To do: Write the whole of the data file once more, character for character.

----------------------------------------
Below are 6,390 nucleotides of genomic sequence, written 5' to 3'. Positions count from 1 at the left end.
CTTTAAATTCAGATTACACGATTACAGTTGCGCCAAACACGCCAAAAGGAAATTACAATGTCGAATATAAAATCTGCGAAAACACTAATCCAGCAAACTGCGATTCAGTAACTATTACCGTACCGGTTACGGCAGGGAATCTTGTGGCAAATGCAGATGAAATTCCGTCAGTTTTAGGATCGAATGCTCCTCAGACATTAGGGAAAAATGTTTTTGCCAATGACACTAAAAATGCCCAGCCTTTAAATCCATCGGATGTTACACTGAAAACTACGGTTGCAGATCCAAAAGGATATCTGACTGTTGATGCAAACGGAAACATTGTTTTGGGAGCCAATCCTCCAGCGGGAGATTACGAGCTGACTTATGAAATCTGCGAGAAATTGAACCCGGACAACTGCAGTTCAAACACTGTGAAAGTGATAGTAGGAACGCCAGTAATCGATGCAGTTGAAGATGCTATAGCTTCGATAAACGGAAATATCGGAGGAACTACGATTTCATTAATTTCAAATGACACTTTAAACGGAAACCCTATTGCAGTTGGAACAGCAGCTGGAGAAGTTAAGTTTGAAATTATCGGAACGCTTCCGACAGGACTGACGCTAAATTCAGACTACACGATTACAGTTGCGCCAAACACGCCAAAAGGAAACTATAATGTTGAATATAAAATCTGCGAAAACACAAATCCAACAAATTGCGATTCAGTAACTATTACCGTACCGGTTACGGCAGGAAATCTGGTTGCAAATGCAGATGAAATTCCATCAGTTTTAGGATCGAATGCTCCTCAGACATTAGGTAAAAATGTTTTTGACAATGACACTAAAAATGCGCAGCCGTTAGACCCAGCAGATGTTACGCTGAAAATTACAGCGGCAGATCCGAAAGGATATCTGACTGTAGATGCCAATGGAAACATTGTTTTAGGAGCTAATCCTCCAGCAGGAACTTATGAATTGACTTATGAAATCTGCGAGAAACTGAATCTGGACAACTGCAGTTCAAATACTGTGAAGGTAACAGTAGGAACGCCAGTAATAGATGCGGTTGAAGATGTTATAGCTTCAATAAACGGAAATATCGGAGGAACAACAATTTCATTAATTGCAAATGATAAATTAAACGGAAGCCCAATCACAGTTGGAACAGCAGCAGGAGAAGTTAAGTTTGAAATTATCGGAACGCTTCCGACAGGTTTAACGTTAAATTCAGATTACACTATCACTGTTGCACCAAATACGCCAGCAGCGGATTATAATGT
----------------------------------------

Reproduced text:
Below are 6,390 nucleotides of genomic sequence, written 5' to 3'. Positions count from 1 at the left end.
CTTTAAATTCAGATTACACGATTACAGTTGCGCCAAACACGCCAAAAGGAAATTACAATGTCGAATATAAAATCTGCGAAAACACTAATCCAGCAAACTGCGATTCAGTAACTATTACCGTACCGGTTACGGCAGGGAATCTTGTGGCAAATGCAGATGAAATTCCGTCAGTTTTAGGATCGAATGCTCCTCAGACATTAGGGAAAAATGTTTTTGCCAATGACACTAAAAATGCCCAGCCTTTAAATCCATCGGATGTTACACTGAAAACTACGGTTGCAGATCCAAAAGGATATCTGACTGTTGATGCAAACGGAAACATTGTTTTGGGAGCCAATCCTCCAGCGGGAGATTACGAGCTGACTTATGAAATCTGCGAGAAATTGAACCCGGACAACTGCAGTTCAAACACTGTGAAAGTGATAGTAGGAACGCCAGTAATCGATGCAGTTGAAGATGCTATAGCTTCGATAAACGGAAATATCGGAGGAACTACGATTTCATTAATTTCAAATGACACTTTAAACGGAAACCCTATTGCAGTTGGAACAGCAGCTGGAGAAGTTAAGTTTGAAATTATCGGAACGCTTCCGACAGGACTGACGCTAAATTCAGACTACACGATTACAGTTGCGCCAAACACGCCAAAAGGAAACTATAATGTTGAATATAAAATCTGCGAAAACACAAATCCAACAAATTGCGATTCAGTAACTATTACCGTACCGGTTACGGCAGGAAATCTGGTTGCAAATGCAGATGAAATTCCATCAGTTTTAGGATCGAATGCTCCTCAGACATTAGGTAAAAATGTTTTTGACAATGACACTAAAAATGCGCAGCCGTTAGACCCAGCAGATGTTACGCTGAAAATTACAGCGGCAGATCCGAAAGGATATCTGACTGTAGATGCCAATGGAAACATTGTTTTAGGAGCTAATCCTCCAGCAGGAACTTATGAATTGACTTATGAAATCTGCGAGAAACTGAATCTGGACAACTGCAGTTCAAATACTGTGAAGGTAACAGTAGGAACGCCAGTAATAGATGCGGTTGAAGATGTTATAGCTTCAATAAACGGAAATATCGGAGGAACAACAATTTCATTAATTGCAAATGATAAATTAAACGGAAGCCCAATCACAGTTGGAACAGCAGCAGGAGAAGTTAAGTTTGAAATTATCGGAACGCTTCCGACAGGTTTAACGTTAAATTCAGATTACACTATCACTGTTGCACCAAATACGCCAGCAGCGGATTATAATGT